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Boy oh boy, so many wrong things in so few sentences. First off, you’ve sorely misinterpreted the message of the Ghunga Dhin if you use it as a way of insulting people, and if you get that so wrong I wonder if it’s worth debating in a written format as you’ll likely just go ahead and misinterpret my comments! (Also, the reason I researched it is because I knew of the poem and couldn’t see how one could use it as way of insulting someone, so I decided to see if there was a secondary usage.)

As for reading comprehension, I think you’ll find I do just fine. When one’s parent has a PhD in Comparative Literature, it would be a feat to not have decent reading comprehension. However, just because I can read your comments doesn’t mean they’re written well. When you’re having a debate, especially with one like this where there is much nuance to it, you should clearly and concisely make your point. Proper punctuation, capitalization, pragraphs, spelling, and grammar reduces the chance of misinterpretation, and makes everything that little bit easier on both sides. It also changes the way a cursory reader may think of you. If you were reading a debate about something inconsequential and one participant overused capitals and punctuation in some parts then went on to act like there was a hard limit for the rest of the comment and use too little, whereas the other clearly formatted everything and made sure sentences were short and contained in order to make their meaning clear, who would look more knowledgeable and reasonable? (Rhetorical question there, by the way.)

As for the suicide, that’s just not true. Individuals who elect to have SRS show reduced rates of suicide, depression, bipolar, and other negative things when compared to trans individuals who cannot transition or strongly desire SRS and cannot have it. However, when compared to the general population and balanced for other influences, the rates are higher, just like when other minorities who are also subject to severe discrimination. It is not a problem with the nature of being trans but rather the effect of being shunned and reviled for doing something that hurts noone, and/or the effect of being forced to live in the wrong body for an extended period of time.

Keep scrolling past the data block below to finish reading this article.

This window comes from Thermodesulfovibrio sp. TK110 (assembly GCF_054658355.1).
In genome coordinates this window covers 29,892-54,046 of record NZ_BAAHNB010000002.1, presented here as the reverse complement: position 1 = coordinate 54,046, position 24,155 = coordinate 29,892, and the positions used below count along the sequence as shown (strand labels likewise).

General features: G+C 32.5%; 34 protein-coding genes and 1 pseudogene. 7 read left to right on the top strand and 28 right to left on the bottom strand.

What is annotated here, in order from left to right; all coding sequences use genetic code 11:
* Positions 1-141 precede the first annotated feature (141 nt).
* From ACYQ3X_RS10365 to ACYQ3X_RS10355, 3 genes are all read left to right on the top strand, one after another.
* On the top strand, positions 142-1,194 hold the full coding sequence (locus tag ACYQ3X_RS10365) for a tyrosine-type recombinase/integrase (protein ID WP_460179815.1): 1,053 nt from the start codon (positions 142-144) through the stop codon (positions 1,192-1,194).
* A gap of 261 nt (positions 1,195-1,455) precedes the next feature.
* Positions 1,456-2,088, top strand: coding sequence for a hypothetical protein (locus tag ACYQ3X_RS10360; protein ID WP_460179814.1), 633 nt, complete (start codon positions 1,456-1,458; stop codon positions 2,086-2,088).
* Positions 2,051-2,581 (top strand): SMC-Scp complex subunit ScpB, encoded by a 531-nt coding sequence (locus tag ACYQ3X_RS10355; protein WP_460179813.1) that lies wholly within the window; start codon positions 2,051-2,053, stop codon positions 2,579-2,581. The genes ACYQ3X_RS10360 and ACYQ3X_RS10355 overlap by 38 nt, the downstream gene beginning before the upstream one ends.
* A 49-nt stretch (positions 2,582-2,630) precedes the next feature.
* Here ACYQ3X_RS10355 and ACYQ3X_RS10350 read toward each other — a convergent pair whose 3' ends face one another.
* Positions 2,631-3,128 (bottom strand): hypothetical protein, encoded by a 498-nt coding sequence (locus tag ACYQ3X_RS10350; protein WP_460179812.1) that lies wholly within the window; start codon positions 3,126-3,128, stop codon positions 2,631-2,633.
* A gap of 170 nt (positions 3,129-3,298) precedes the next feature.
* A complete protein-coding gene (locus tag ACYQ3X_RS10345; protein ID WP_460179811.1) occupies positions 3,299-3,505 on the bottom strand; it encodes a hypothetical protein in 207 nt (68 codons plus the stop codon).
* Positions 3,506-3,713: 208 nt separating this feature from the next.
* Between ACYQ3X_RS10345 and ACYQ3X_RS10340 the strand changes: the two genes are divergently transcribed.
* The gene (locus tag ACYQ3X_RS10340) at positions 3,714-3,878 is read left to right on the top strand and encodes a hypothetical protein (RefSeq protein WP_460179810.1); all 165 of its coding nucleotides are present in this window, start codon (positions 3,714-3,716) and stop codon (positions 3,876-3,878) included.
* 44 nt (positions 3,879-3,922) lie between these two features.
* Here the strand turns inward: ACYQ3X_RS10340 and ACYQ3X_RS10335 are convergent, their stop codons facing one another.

As for what I said about the wrestler, it’s scientific fact. What testosterone does is exactly what I detailed. Human bodies are “default female” in many ways, and testosterone intereacts with the body in ways that override other things. It changes the musclular structure, bone mass, etc in the bodies of teenage boys undergoing puberty, and does the same to a trans boy taking testosterone as part of their HRT. It’s just how humans work with these hormones. As for facial hair, he’s a teenager. Teenager’s facial hair doesn’t look too good. It’s a good idea to shave, unless you’re genetically lucky. You don’t want a “cricketer’s mustache.” (A mustache with 11 a side. Funny little term I’ve learnt from down under.) Or bumfluff sideburns, for that matter. If he didn’t shave, he’d look unkempt.

And finally, note the language. You seem to be using language with very negative connotations to describe perfectly innocent people, whereas I do my best to remain neutral, or at least adjacent to it. Do you not hear the difference? Think about what that might say, someone getting angry over people who look and act like men asking to be called men, and women who look and act like women asking to be called woman. Compare that to someone remaining fairly calm while a person calls their closest friends crazy and deranged. Just pointing that difference out.

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